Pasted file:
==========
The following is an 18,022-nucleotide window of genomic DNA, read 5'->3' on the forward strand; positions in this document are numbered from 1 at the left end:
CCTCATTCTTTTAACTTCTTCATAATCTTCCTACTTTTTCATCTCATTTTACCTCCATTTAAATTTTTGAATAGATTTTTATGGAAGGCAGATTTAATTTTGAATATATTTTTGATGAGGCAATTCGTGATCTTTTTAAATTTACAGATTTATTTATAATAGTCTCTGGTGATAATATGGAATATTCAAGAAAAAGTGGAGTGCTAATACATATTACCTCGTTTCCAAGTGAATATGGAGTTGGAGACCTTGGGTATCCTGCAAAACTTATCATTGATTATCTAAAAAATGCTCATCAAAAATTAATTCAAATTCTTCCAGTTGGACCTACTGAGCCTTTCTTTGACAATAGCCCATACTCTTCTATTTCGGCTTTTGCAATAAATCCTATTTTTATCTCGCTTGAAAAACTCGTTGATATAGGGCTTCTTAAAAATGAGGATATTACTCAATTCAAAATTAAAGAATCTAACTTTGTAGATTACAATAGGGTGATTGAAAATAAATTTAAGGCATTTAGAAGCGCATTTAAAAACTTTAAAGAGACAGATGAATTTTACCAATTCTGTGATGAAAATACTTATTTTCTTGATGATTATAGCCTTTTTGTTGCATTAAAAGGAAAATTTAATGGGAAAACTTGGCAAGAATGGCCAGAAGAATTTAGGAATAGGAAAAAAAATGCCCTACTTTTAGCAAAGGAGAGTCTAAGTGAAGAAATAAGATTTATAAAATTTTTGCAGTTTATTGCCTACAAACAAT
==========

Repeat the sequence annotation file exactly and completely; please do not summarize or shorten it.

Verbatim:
The following is an 18,022-nucleotide window of genomic DNA, read 5'->3' on the forward strand; positions in this document are numbered from 1 at the left end:
CCTCATTCTTTTAACTTCTTCATAATCTTCCTACTTTTTCATCTCATTTTACCTCCATTTAAATTTTTGAATAGATTTTTATGGAAGGCAGATTTAATTTTGAATATATTTTTGATGAGGCAATTCGTGATCTTTTTAAATTTACAGATTTATTTATAATAGTCTCTGGTGATAATATGGAATATTCAAGAAAAAGTGGAGTGCTAATACATATTACCTCGTTTCCAAGTGAATATGGAGTTGGAGACCTTGGGTATCCTGCAAAACTTATCATTGATTATCTAAAAAATGCTCATCAAAAATTAATTCAAATTCTTCCAGTTGGACCTACTGAGCCTTTCTTTGACAATAGCCCATACTCTTCTATTTCGGCTTTTGCAATAAATCCTATTTTTATCTCGCTTGAAAAACTCGTTGATATAGGGCTTCTTAAAAATGAGGATATTACTCAATTCAAAATTAAAGAATCTAACTTTGTAGATTACAATAGGGTGATTGAAAATAAATTTAAGGCATTTAGAAGCGCATTTAAAAACTTTAAAGAGACAGATGAATTTTACCAATTCTGTGATGAAAATACTTATTTTCTTGATGATTATAGCCTTTTTGTTGCATTAAAAGGAAAATTTAATGGGAAAACTTGGCAAGAATGGCCAGAAGAATTTAGGAATAGGAAAAAAAATGCCCTACTTTTAGCAAAGGAGAGTCTAAGTGAAGAAATAAGATTTATAAAATTTTTGCAGTTTATTGCCTACAAACAAT